Joinery: Assembling Your Project's Wooden Parts & Subassemblies

man with clamp and glue

The process of assembling a project's wooden parts and subassemblies is called joinery. It's among the most complex aspects of woodworking and demands a thorough understanding of the properties of wood and precision craftsmanship. It is also among the most rewarding processes, turning a collection of what looks like miscellaneous pieces of wood into a sturdy and attractive piece of furniture. The stronger and more durable the joint, the more demanding the work will be. That's why woodworkers decide early on what joints they'll use. In this chapter, you'll learn how to make many traditional joints, as well as some new, faster, easier ways woodworkers have come up with to make strong joints. You'll find that even the more complex joints can be mastered if you work carefully and methodically and understand wood movement and grain direction.

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Wood movement
Wood is a hygroscopic material: it can absorb moisture and swell, as well as lose moisture and shrink, even when covered with finish. That's why a drawer that slides easily in winter at low humidity may stick in summer when humidity is high. This tendency for wood to change dimension -- even if just slightly -- is called wood movement.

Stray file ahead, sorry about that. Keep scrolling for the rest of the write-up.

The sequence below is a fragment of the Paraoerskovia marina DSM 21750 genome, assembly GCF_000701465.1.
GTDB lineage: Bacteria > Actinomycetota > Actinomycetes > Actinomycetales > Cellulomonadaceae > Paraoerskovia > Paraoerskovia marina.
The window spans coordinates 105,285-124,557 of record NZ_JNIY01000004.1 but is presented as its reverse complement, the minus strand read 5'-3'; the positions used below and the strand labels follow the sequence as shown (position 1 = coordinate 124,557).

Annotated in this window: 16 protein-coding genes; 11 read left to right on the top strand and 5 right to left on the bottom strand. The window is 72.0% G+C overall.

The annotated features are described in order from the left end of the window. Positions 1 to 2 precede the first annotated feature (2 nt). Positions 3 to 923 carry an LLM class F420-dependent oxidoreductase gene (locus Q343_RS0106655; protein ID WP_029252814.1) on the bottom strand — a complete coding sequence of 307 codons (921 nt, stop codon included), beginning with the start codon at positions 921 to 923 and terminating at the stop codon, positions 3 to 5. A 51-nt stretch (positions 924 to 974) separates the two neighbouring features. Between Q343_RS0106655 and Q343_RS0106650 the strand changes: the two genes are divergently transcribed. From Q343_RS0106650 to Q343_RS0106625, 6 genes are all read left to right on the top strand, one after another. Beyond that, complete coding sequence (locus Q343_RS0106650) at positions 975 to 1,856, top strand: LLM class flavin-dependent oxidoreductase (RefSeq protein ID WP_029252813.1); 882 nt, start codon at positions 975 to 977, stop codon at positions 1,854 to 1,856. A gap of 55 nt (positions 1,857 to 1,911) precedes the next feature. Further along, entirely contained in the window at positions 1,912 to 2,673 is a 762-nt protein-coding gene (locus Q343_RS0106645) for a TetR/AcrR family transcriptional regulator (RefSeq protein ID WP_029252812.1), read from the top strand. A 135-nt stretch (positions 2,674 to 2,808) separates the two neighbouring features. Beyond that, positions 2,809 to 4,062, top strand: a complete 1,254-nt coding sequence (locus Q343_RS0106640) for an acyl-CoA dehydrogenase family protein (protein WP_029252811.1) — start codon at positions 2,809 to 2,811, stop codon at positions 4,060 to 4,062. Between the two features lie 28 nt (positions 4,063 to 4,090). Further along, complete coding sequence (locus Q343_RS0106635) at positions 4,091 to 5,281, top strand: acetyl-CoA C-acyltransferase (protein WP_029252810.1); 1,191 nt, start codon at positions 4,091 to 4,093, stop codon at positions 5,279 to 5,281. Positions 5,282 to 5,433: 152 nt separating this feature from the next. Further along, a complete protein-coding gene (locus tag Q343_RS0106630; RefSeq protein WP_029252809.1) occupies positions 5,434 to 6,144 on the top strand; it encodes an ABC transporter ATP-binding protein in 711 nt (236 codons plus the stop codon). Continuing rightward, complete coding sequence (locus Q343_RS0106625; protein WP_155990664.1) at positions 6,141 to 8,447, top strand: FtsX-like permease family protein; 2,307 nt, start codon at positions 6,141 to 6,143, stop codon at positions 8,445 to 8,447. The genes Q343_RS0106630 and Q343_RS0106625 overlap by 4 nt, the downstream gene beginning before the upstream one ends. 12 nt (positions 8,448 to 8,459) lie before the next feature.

Joinery Wood movement
Wood is a hygroscopic material: it can absorb moisture and swell, as well as lose moisture and shrink, even when covered with finish. That's why a drawer that slides easily in winter at low humidity may stick in summer when humidity is high. This tendency for wood to change dimension -- even if just slightly -- is called wood movement.

Joinery techniques take wood movement into consideration by withstanding it, allowing it, or arranging pieces so movement has little effect on the joint.

Grain direction
When you look at the end of a board, you see a pattern in the wood that's quite different from what's on its edge, face, or back. Softwoods have a series of rings representing the tree's growth layers. Hardwoods, depending on their density, may have a similar pattern, a series of minuscule pores, or a combination of both. It's all end grain, and it all wicks up moisture -- as you'll notice when applying finish.

That's why it's best to avoid end-grain-to-end-grain joints. The glue disappears into the wood, leaving little or nothing to permanently bond the pieces together. Without additional strengthening, such as dowels, an end-grain-to-end-grain joint eventually comes apart.


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